This footage gives viewers a glimpse of the already warlike atmosphere in South Korea even in peacetime, just before the outbreak of the Korean War, as well as of how and what those purged in these maneuvers tried to speak in front of the camera. When trying to interpret the men's facial expressions and gestures, it is difficult to limit their identities to that of mere victims. The montage of their scenes, therefore, provides some bits of information that does not necessarily lead to hard evidence or indexical truth. This kind of analysis may seem subjective and less important to those seeking authentic, factual information in camera images; however, as we have seen in the controversy over the ethnicity of dead bodies in the US Army's Tengchung footage, what is presumed factual and indexical still faces the question of its admissibility and still needs to be cross-referenced with other supporting data. Moreover, at this point in the analysis, the crucial element is whether and how the viewer-interpreter's active reading draws out voices from the camera image's subjects, not only through the camera images’ visual data but also through the circumstantial data contextualizing the situation, thoughts and beliefs, and possibly emotions of the subject. Hausman's memoir recalls Kim Chong-sŏk's last words as “both knowable and not knowable” (Hausman and Chŏng 1995: 192), while several historical works on underground activities and the cultures of Communist organizations in colonial Korea document Communist activists’ efforts to maintain their integrity (Yu 1947; Im K. 2002: 269–71). Together, sources like these sketch out the stories of the captured officers and soldiers and provide us with clues for hermeneutic interpretation.

The Flow of Life and Experience: Camera Image as Qualitative Data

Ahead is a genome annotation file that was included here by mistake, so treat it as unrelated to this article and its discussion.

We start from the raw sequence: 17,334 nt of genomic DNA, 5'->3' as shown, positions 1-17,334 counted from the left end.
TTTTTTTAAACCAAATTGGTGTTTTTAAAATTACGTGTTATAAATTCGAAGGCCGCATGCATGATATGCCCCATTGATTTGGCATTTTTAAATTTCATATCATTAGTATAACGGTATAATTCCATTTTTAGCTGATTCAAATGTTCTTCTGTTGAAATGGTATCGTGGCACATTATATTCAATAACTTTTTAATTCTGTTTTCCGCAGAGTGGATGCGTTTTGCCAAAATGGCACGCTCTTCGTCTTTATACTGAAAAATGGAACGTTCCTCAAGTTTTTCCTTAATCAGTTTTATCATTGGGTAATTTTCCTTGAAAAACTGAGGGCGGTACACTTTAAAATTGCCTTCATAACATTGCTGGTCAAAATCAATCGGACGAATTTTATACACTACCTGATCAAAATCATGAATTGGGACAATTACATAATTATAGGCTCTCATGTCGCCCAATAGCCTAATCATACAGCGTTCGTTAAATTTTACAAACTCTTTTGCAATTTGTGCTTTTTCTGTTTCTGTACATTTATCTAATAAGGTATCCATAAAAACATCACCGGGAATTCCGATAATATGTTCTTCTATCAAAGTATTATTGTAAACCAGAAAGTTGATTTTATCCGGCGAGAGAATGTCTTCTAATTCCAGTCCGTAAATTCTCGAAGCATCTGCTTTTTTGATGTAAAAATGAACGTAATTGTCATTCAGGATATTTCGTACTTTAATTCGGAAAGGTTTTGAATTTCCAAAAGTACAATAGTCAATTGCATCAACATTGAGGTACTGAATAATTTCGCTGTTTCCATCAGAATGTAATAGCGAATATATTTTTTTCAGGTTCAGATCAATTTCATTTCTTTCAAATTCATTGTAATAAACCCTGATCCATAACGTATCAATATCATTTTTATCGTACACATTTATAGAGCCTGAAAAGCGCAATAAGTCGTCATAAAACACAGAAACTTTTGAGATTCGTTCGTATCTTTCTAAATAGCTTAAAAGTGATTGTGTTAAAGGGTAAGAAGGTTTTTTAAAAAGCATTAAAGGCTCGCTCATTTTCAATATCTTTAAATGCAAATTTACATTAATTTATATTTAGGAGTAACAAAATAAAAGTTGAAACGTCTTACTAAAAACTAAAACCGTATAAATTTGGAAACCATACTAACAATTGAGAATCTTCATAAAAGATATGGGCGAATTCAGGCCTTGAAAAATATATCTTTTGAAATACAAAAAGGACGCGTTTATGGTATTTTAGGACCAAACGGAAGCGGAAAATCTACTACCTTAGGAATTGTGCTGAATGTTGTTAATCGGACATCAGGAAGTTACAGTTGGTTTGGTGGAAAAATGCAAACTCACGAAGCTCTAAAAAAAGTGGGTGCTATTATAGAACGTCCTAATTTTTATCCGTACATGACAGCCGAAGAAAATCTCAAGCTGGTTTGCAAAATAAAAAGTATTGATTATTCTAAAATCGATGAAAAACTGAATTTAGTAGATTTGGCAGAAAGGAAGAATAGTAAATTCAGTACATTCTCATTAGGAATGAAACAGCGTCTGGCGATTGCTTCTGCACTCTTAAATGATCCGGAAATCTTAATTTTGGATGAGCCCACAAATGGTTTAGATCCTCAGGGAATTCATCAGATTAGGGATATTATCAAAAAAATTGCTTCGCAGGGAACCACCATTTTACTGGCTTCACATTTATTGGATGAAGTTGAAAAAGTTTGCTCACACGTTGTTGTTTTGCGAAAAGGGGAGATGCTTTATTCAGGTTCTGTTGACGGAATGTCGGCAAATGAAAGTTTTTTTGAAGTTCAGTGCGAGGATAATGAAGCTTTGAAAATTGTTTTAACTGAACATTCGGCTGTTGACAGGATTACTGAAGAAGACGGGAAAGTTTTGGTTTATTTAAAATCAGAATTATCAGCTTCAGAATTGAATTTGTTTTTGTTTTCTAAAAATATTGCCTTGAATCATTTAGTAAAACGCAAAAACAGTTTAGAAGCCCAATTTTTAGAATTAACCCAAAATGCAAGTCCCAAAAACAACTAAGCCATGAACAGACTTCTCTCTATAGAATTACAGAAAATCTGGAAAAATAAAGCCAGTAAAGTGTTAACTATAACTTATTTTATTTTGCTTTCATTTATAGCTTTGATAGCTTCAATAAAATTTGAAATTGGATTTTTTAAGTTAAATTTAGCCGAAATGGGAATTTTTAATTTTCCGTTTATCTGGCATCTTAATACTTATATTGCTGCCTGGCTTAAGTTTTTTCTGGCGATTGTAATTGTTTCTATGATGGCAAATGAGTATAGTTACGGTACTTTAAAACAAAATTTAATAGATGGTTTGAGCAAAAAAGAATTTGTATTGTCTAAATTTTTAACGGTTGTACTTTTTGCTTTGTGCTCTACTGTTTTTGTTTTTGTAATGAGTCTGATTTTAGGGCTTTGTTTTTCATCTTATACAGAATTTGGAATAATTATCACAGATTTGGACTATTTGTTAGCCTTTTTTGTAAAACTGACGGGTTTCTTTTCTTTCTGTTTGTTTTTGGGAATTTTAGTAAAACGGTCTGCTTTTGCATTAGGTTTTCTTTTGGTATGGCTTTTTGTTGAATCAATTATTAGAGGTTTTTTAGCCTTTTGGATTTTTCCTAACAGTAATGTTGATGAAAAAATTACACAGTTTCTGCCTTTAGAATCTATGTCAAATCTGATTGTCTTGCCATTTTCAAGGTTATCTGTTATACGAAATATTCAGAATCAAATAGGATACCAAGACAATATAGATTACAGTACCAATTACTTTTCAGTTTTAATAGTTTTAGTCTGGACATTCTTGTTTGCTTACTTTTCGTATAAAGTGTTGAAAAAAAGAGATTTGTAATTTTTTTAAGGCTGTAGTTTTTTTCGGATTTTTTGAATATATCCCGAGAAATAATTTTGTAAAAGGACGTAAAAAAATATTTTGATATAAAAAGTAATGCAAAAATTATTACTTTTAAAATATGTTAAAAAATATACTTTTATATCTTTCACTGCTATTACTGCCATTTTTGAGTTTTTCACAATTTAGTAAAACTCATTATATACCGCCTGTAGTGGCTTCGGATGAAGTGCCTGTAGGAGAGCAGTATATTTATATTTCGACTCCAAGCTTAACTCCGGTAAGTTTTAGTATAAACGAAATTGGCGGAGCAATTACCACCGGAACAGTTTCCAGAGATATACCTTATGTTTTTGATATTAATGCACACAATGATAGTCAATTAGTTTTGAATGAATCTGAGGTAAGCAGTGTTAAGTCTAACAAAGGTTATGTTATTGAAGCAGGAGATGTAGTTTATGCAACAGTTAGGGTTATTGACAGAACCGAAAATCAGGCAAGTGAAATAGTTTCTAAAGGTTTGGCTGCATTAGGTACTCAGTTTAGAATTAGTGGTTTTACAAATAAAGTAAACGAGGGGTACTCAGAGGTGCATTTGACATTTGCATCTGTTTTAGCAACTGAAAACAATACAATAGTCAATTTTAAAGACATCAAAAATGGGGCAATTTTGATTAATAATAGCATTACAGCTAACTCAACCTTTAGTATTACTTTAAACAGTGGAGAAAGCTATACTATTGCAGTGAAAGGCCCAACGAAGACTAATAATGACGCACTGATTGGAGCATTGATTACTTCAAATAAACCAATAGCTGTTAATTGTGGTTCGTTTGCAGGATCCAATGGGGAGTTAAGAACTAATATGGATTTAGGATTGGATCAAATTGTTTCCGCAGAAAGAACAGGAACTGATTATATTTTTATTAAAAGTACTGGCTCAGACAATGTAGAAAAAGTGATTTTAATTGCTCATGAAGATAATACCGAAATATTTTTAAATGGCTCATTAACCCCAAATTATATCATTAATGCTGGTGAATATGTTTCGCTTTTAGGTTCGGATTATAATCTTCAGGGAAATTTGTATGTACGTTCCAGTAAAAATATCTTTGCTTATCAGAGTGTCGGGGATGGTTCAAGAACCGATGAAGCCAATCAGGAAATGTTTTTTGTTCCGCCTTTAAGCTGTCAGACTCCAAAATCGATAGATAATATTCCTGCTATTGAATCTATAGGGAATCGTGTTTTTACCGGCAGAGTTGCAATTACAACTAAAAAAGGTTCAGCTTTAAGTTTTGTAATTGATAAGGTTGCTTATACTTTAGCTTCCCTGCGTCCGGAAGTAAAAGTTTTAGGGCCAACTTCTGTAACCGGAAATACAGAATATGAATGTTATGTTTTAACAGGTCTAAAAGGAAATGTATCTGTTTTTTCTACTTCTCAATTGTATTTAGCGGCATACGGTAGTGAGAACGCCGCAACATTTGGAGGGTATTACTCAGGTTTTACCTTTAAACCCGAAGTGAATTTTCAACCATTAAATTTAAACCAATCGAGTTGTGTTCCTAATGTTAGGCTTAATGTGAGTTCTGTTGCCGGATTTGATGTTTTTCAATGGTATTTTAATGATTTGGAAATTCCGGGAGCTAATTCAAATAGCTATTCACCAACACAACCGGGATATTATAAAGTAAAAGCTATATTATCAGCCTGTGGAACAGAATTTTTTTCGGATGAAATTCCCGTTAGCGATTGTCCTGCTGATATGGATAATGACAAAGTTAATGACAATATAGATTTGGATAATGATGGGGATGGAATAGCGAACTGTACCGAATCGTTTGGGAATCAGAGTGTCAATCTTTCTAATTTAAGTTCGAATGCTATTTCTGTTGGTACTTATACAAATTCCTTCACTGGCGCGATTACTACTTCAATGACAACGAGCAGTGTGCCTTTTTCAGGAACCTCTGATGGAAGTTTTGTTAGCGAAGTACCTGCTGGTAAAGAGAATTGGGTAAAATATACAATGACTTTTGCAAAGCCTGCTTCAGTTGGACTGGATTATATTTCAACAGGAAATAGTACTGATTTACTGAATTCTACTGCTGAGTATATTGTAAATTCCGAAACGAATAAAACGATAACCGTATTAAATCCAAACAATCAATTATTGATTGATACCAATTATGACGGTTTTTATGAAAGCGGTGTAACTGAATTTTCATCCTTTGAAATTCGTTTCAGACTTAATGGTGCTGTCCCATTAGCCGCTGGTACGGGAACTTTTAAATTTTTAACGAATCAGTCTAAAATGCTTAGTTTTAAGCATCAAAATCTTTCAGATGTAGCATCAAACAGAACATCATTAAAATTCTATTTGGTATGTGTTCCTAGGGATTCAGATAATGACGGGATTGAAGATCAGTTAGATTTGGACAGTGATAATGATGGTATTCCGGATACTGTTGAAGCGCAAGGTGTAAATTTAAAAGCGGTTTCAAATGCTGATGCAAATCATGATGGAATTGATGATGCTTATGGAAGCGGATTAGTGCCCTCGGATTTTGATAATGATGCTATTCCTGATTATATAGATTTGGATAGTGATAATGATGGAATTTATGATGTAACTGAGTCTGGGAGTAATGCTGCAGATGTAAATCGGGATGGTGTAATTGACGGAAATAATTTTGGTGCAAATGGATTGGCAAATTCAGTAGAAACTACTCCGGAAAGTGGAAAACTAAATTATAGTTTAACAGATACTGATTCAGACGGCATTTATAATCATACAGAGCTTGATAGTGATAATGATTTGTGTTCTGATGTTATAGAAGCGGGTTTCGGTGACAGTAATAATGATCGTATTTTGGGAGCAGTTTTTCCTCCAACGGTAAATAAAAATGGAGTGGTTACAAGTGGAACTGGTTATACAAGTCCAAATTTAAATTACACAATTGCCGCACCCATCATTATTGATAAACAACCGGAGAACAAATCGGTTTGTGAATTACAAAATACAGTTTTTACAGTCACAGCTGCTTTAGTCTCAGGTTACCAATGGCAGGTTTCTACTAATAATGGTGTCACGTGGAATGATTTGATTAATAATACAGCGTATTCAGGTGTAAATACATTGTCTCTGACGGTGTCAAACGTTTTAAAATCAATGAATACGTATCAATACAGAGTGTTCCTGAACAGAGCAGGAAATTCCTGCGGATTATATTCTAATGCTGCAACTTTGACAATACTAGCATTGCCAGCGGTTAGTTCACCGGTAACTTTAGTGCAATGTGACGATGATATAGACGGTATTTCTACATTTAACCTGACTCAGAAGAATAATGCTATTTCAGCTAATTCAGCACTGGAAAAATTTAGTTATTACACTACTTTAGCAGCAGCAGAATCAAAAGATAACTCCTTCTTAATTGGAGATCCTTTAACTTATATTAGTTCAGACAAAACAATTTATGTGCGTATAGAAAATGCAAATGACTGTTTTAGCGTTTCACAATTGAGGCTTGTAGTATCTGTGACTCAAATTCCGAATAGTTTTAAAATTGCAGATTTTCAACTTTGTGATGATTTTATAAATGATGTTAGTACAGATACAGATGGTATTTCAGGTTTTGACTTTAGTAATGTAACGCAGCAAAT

The German-born sociologist Siegfried Kracauer once wrote that film has an affinity with life. The positivist framework of science in academia and beyond has been built on the idea that the camera is an “objective” machine that “captures reality” (Sturken and Cartwright 2001: 280) and that a captured moment of time can be scientific evidence. In other words, a camera image is understood as scientific material proving a thing's actual existence at a specific moment in time. Kracauer saw this indexical view as having an affinity with the historical approach championed by Leopold von Ranke, who famously described the historian's task as showing “wie es eigentlich gewesen” (how it really was) (Ranke 1874: vii). What set film apart for Kracauer (1960: 71) was its affinity with life: “One may also say that [films] have an affinity, evidently denied to photography, for the continuum of life or the ‘flow of life,’ which of course is identical with open-ended life. The concept ‘flow of life,’ then, covers the stream of material situations and happenings with all that they intimate in terms of emotions, values, thoughts.” Under this notion of the flow of life, filmic imagery can be more than evidence of something's existence. It can connote the subjects’ material reality, and occasionally even their inner world. The brave and confident expressions on the faces of Kim Chong-sŏk and his fellows tell us, at the very least, that even as political outlaws they did not want to appear meek before their executioner, who simply had a conflicting ideology. This potentiality of film to connote the material reality of open-ended life, with which Kracauer denied photography's affinitive ability to identify, can be related to one of my initial questions: “What can a piece of film footage bring to our time that a photograph cannot?” Film scholar Paula Amad (2010: 21) argues that film, with its counter-archival10 substances of “disorder, fragmentation, and contingency,” has “even more arbitrary and undisciplined style of evidence” than photography, so that it “undermines even further the archival support it inherited from photography,” such as the archive's physical data management systems like “the index card, filing cabinet, and the archive” itself. As in Giorgio Agamben's (2000: 55) famous statement, “The element of cinema is gesture and not image,” what makes film more arbitrary and undisciplined than photography is its gestural and movable feature. The moving images of bodies, although they are only fragments of a moment of time, present themselves as “gestures that have diverse latent potentialities of the bodies that would have had an infinite number of directions after the moment of time” (H. Kim 2020: 698).